Books Science Nature Save Me From The Lion's Mouth

Save Me From The Lion's Mouth.pdf

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Read online or download a free book: Save Me From The Lion's Mouth

Pages: 200

Language: English

Publisher: Struik Nature (1 July 2012)

By: James Clarke (Author)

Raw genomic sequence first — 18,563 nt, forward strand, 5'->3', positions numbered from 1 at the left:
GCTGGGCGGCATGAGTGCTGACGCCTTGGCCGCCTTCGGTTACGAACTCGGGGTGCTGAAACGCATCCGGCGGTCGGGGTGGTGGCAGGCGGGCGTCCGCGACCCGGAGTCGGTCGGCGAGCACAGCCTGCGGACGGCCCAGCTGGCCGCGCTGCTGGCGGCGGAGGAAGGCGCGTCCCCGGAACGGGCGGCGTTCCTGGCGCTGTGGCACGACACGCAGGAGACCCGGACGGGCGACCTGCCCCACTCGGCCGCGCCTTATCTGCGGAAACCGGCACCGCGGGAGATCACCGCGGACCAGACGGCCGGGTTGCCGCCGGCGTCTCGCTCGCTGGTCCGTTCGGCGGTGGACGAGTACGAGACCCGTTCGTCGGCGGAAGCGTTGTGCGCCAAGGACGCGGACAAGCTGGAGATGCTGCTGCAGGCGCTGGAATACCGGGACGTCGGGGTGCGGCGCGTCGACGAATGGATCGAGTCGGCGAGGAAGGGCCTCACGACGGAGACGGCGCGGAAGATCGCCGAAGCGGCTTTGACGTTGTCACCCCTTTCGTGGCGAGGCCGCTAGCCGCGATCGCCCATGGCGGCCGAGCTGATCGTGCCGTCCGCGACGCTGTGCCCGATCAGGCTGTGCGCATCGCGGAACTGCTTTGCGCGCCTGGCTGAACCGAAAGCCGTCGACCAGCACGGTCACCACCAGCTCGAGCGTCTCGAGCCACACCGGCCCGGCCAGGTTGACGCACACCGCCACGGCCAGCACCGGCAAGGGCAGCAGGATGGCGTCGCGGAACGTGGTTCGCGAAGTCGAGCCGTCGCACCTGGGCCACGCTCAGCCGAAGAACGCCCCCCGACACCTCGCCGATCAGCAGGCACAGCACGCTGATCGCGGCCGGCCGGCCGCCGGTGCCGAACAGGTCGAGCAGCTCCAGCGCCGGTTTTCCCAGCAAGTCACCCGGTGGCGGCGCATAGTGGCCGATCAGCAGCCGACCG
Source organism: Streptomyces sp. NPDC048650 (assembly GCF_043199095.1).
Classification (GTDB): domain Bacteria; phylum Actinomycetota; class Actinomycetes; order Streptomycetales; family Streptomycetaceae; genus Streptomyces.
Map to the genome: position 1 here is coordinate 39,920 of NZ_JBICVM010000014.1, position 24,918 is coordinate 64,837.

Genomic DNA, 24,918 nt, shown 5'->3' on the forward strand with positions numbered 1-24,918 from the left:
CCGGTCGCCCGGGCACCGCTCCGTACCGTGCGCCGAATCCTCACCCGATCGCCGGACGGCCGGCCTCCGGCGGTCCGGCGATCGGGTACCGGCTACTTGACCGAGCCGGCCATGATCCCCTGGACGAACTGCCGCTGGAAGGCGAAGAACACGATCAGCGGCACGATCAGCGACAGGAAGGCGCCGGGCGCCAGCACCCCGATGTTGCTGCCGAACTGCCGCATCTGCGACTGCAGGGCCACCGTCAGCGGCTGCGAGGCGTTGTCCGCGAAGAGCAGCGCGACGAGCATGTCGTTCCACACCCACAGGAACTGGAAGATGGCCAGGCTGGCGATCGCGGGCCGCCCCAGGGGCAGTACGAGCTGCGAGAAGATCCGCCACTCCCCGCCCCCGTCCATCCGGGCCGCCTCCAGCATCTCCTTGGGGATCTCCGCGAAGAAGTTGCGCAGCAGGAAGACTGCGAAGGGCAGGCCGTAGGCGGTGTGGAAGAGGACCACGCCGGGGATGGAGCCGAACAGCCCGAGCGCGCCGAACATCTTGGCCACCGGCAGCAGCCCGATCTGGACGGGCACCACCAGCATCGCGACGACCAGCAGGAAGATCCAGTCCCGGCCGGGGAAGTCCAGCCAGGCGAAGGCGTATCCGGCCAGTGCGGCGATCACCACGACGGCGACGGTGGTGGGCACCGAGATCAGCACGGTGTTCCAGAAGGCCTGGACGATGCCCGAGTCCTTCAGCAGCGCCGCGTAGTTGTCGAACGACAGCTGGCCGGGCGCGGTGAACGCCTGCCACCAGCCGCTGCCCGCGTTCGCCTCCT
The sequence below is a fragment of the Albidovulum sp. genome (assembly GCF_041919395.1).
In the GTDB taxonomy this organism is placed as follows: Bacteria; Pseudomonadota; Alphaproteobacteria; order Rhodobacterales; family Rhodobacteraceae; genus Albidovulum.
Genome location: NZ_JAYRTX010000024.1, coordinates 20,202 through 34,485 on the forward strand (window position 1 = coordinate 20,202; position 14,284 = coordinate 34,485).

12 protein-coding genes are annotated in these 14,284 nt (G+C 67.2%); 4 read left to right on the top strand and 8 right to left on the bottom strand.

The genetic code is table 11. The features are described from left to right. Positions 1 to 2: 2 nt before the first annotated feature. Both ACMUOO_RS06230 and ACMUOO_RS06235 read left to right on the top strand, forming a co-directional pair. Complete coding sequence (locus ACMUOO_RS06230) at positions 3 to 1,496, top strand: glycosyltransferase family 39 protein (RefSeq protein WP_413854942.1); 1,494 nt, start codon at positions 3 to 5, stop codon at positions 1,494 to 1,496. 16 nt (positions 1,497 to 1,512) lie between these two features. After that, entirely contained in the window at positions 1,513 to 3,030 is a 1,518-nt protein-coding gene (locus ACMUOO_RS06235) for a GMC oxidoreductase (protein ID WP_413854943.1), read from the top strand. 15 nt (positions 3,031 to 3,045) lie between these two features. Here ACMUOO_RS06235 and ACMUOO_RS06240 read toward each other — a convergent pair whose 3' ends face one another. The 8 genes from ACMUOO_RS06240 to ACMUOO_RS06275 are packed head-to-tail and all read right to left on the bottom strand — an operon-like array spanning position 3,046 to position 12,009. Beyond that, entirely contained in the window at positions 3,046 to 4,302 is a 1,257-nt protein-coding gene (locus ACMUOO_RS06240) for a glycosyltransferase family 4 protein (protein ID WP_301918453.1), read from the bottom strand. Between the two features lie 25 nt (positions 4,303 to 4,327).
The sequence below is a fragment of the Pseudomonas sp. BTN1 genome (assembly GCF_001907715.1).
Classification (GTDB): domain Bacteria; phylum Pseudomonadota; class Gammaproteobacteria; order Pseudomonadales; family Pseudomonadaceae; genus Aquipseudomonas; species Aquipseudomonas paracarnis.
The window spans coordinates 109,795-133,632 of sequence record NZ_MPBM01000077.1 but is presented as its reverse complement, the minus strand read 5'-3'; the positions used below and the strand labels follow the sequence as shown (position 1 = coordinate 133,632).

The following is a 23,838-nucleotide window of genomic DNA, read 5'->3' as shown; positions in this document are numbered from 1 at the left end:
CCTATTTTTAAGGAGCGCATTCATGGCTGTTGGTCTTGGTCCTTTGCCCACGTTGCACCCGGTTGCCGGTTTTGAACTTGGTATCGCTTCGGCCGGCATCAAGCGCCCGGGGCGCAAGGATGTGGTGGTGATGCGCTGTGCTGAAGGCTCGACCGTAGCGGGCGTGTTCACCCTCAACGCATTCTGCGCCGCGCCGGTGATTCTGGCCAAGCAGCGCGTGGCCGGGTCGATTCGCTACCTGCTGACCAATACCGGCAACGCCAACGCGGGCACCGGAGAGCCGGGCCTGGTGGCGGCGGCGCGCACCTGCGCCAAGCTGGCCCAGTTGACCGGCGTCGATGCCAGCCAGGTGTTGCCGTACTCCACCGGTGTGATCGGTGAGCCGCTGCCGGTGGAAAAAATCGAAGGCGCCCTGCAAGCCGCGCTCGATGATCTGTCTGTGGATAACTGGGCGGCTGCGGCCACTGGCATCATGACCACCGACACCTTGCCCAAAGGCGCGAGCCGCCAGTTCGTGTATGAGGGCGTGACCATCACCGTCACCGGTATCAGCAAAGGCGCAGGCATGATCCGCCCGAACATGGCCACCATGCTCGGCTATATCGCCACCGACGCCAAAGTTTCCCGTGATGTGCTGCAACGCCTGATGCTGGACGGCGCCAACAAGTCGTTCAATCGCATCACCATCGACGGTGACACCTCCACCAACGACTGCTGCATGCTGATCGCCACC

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In many parts of Africa a 'front line' has developed between humans and wild animals. People are stressfully aware of their vulnerability, whether from predators that eat their stock, or from marauders that trash their crops: elephants, hippos, bushpigs, baboons, cane rats, dense sun-blocking swarms of locusts and quelea finches that can wipe out an entire season's crop and leave a community starving. And a startling number of people in Africa are killed by wildlife each year. This reality is rarely conveyed to investors in wildlife conservation or to visitors to wildlife sanctuaries. But the battle lines are drawn between communities directly impacted by the remnant wildlife of an increasingly congested Africa, and the paymasters of a first-world population of voyeurs. Can all the players coexist? This controversial expose of the conflict between humans and wildlife lifts the lid on the battle for turf: the future of conservation will depend on the relationship established between wildlife authorities and those bearing the brunt along the front line. The African noun for wildlife is nyama meat. For millennia, bush meat was the birthright of rural communities. Now, over much of the continent even where protein is scarce it is illegal to hunt it. As a result, communities are developing foraging units of well-armed men. They do not see poaching even the merciless slaughter of rhinos as being, in any way, reprehensible. Poachers are heroes. The urban public, even in Africa, are unaware that, annually, along the eastern side of Africa from Mozambique to the upper Nile, thousands of rural dwellers are eaten by lions, leopards, hyenas and crocodiles or are killed defending their crops from marauding elephants, hippos and buffaloes. Until more of the wealth from wildlife tourism and game hunting trickles down to the communities at present it trickles up resentment and bitter strife will grow.REVIEWS ''Save Me From The Lion's Mouth: Exposing Human-Wildlife Conflict in Africa' by James Clarke is such an interesting book I could hardly put it down! It has so many true stories of people's encounters with the wildlife of Africa, often tragic encounters. The author has been a wildlife writer and reporter for decades and also is one of three founders of South Africa's most effective wildlife conservation movements, the Endangered Wildlife Trust. In spite of being a dedicated conservationist of these wildlife treasures, he makes us well aware of the problems the people who live in areas surrounding the parks, where animals roam freely and are protected. There are many deaths each year by snakes, elephants, hippos, buffalo, lions, leopards, some of the large primates, and a few by rhinos. And even more endangered are the crops on which the surrounding native villages depend, but which the animal forage, trample, or ruin. The book brings out many facts that must be faced about people and animals safely co-habiting, hunters and poachers who wound the animals being the cause of many dangers. The book is thoughtfully and factually written to make us aware that people must be protected too. If you plan a safari to Africa, you MUST read this book first! 'Bonnie Neely, Real Travel Adventures, 2013/01/10'


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